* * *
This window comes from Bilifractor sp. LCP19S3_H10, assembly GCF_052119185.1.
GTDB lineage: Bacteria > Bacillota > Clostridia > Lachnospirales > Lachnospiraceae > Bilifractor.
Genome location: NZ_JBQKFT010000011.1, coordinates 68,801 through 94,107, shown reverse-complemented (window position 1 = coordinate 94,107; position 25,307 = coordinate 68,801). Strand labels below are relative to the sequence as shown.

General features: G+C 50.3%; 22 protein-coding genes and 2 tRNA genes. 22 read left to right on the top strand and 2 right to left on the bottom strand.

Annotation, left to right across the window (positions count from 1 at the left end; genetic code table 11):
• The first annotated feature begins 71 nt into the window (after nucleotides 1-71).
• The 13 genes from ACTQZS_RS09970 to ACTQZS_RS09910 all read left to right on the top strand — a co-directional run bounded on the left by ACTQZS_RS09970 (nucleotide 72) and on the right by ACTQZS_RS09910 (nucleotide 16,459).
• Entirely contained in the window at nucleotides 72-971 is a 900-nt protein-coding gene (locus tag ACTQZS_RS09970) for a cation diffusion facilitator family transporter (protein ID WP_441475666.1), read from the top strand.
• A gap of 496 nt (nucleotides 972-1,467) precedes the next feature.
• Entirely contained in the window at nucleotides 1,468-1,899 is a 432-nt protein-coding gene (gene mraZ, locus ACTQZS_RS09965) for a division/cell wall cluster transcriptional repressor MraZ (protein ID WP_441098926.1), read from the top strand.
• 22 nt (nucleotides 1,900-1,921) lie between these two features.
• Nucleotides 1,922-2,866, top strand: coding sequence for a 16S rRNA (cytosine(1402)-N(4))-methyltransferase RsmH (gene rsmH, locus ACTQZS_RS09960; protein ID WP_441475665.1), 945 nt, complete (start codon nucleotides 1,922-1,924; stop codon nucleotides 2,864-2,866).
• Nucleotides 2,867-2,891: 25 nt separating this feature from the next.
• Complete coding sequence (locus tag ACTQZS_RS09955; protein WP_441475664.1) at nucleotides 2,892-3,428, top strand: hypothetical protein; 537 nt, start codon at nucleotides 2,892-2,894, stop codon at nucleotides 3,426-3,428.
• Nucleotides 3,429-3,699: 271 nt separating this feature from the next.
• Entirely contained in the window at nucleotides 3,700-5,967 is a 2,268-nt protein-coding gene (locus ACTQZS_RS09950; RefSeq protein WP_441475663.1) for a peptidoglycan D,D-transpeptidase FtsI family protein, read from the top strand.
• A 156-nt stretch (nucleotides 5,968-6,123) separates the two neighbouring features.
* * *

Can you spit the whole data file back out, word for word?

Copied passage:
This window comes from Bilifractor sp. LCP19S3_H10, assembly GCF_052119185.1.
GTDB lineage: Bacteria > Bacillota > Clostridia > Lachnospirales > Lachnospiraceae > Bilifractor.
Genome location: NZ_JBQKFT010000011.1, coordinates 68,801 through 94,107, shown reverse-complemented (window position 1 = coordinate 94,107; position 25,307 = coordinate 68,801). Strand labels below are relative to the sequence as shown.

General features: G+C 50.3%; 22 protein-coding genes and 2 tRNA genes. 22 read left to right on the top strand and 2 right to left on the bottom strand.

Annotation, left to right across the window (positions count from 1 at the left end; genetic code table 11):
• The first annotated feature begins 71 nt into the window (after nucleotides 1-71).
• The 13 genes from ACTQZS_RS09970 to ACTQZS_RS09910 all read left to right on the top strand — a co-directional run bounded on the left by ACTQZS_RS09970 (nucleotide 72) and on the right by ACTQZS_RS09910 (nucleotide 16,459).
• Entirely contained in the window at nucleotides 72-971 is a 900-nt protein-coding gene (locus tag ACTQZS_RS09970) for a cation diffusion facilitator family transporter (protein ID WP_441475666.1), read from the top strand.
• A gap of 496 nt (nucleotides 972-1,467) precedes the next feature.
• Entirely contained in the window at nucleotides 1,468-1,899 is a 432-nt protein-coding gene (gene mraZ, locus ACTQZS_RS09965) for a division/cell wall cluster transcriptional repressor MraZ (protein ID WP_441098926.1), read from the top strand.
• 22 nt (nucleotides 1,900-1,921) lie between these two features.
• Nucleotides 1,922-2,866, top strand: coding sequence for a 16S rRNA (cytosine(1402)-N(4))-methyltransferase RsmH (gene rsmH, locus ACTQZS_RS09960; protein ID WP_441475665.1), 945 nt, complete (start codon nucleotides 1,922-1,924; stop codon nucleotides 2,864-2,866).
• Nucleotides 2,867-2,891: 25 nt separating this feature from the next.
• Complete coding sequence (locus tag ACTQZS_RS09955; protein WP_441475664.1) at nucleotides 2,892-3,428, top strand: hypothetical protein; 537 nt, start codon at nucleotides 2,892-2,894, stop codon at nucleotides 3,426-3,428.
• Nucleotides 3,429-3,699: 271 nt separating this feature from the next.
• Entirely contained in the window at nucleotides 3,700-5,967 is a 2,268-nt protein-coding gene (locus ACTQZS_RS09950; RefSeq protein WP_441475663.1) for a peptidoglycan D,D-transpeptidase FtsI family protein, read from the top strand.
• A 156-nt stretch (nucleotides 5,968-6,123) separates the two neighbouring features.